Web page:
At Care for Veterans, the art of winemaking took a unique turn when volunteer gardener Wilma suggested utilising the grapes from Gifford House’s vine.
Bob Jones, an amateur winemaker, embraced the challenge, marking the beginning of a remarkable journey. Bob, with the help of volunteers like Paul Hardy, transformed these grapes into three distinct wines, each with its own character, represented by different coloured tops and varying alcohol contents.
Firstly, the grapes were cleaned and washed to remove leaves, spiders, insects and anything else that wasn’t wanted.
Then, all stalks were removed from the grapes, which were then crushed by stamping on them; the traditional way of making wine, to produce a mixture of juice, pulp, pips and grape skins.
This all went into a fermenting tub, where other ingredients such as yeast were added. This was then left to ferment for about 14 days. Including the skins in this process gives a darker liquid.
When a lack of bubbles indicates that the fermentation has finished, the wine juice is strained, leaving behind the ‘lees’ (this is the spent yeast, skins and pips). This process is called racking.
The container with the wine is left to stand and clear, ready for filtering and bottling.
The dark wine has a very low alcoholic content, as very little additional sugar was added to the juice. Other methods are to discard the grape skins for a lighter-coloured wine or to add more sugar for a higher alcohol content. You can also stop the fermenting process early to get a sweeter wine, or let the yeast naturally die off when the alcohol level exceeds the tolerance of the yeast.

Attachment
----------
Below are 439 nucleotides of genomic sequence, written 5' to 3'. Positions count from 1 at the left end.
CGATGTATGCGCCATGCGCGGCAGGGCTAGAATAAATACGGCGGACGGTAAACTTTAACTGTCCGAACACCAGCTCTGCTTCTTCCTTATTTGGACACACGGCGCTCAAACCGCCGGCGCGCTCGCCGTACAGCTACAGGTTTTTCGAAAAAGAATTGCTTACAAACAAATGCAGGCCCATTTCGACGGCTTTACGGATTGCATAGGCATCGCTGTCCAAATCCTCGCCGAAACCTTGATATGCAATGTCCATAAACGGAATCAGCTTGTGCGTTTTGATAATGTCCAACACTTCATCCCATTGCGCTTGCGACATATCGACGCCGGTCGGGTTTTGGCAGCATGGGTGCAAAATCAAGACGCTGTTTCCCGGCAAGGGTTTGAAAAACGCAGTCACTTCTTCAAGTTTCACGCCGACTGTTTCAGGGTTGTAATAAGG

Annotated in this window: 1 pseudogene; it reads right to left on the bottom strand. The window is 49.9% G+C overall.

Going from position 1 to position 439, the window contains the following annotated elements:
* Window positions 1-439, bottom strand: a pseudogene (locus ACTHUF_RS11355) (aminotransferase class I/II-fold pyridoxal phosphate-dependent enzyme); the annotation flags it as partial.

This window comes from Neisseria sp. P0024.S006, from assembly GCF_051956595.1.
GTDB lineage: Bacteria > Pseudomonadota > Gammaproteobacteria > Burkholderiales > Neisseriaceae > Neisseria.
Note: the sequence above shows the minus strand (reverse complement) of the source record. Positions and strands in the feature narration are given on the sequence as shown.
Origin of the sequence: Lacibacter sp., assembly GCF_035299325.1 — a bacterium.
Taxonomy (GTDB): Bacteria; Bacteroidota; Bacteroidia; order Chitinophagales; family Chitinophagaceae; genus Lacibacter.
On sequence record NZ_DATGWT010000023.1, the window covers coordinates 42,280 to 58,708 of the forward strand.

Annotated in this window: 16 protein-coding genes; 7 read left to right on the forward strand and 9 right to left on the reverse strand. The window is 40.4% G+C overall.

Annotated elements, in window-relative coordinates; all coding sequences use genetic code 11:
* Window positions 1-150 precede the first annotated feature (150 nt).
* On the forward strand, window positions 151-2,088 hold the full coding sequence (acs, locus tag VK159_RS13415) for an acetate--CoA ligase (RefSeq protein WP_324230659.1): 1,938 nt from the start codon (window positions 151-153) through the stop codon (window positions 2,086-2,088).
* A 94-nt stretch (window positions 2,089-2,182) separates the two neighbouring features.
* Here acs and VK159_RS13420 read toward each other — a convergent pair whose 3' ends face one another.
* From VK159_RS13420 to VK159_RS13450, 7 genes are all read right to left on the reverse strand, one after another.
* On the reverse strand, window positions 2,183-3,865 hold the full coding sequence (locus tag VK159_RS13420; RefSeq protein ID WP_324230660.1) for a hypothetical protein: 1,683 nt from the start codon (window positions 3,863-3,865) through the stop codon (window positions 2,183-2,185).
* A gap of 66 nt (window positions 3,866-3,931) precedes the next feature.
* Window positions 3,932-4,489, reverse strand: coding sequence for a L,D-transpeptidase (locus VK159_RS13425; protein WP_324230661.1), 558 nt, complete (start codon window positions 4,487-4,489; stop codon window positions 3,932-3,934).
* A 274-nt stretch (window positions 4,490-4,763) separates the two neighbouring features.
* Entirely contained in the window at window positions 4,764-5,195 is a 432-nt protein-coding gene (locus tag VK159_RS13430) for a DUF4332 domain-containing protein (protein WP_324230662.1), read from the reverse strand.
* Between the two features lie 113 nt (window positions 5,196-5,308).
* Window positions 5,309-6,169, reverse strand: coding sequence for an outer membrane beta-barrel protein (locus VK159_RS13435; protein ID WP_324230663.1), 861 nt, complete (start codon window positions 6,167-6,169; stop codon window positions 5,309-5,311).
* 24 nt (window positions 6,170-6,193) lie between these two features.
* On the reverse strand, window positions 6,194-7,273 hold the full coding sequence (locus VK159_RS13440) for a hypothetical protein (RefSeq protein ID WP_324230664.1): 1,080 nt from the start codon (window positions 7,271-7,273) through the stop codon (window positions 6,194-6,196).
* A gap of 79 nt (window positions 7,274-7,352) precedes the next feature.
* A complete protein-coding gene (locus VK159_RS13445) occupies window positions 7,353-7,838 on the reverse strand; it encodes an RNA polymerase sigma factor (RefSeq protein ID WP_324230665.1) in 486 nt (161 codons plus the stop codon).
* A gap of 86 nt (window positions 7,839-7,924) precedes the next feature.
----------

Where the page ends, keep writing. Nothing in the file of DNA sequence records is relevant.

The grapes were picked in September of 2023, which was completed by Paul (a volunteer gardener).
In total, 85 bottles of wine were made, with three different types to be gifted to Care For Veterans.CEO Kate Schroder was delighted to accept the gift on behalf of Care For Veterans and said it would be great to serve it Christmas day for the residents, as well as for other special occasions.
Three different variations were produced. A black top, very much like a red wine (this was named Red Wine), a red top, similar to a sherry (named an orange wine) and a gold and red top which was similar to a dry Rosé (and subsequently named Pink Wine).
Bob came to talk with residents in November 2023, explaining the process of making the wine.
Care For Veteran residents Carol Bennet and Andy Dickinson had the opportunity to taste the wine too.
It was a fantastic experience which everyone seemed to enjoy. Our volunteers, Paul, Wilma and Jean also had the opportunity to taste the wine too.
Thank you to our volunteers who took the time to enable this to happen, as well as Bob Jones for creating the wine and explaining the process to us all.< Back to News
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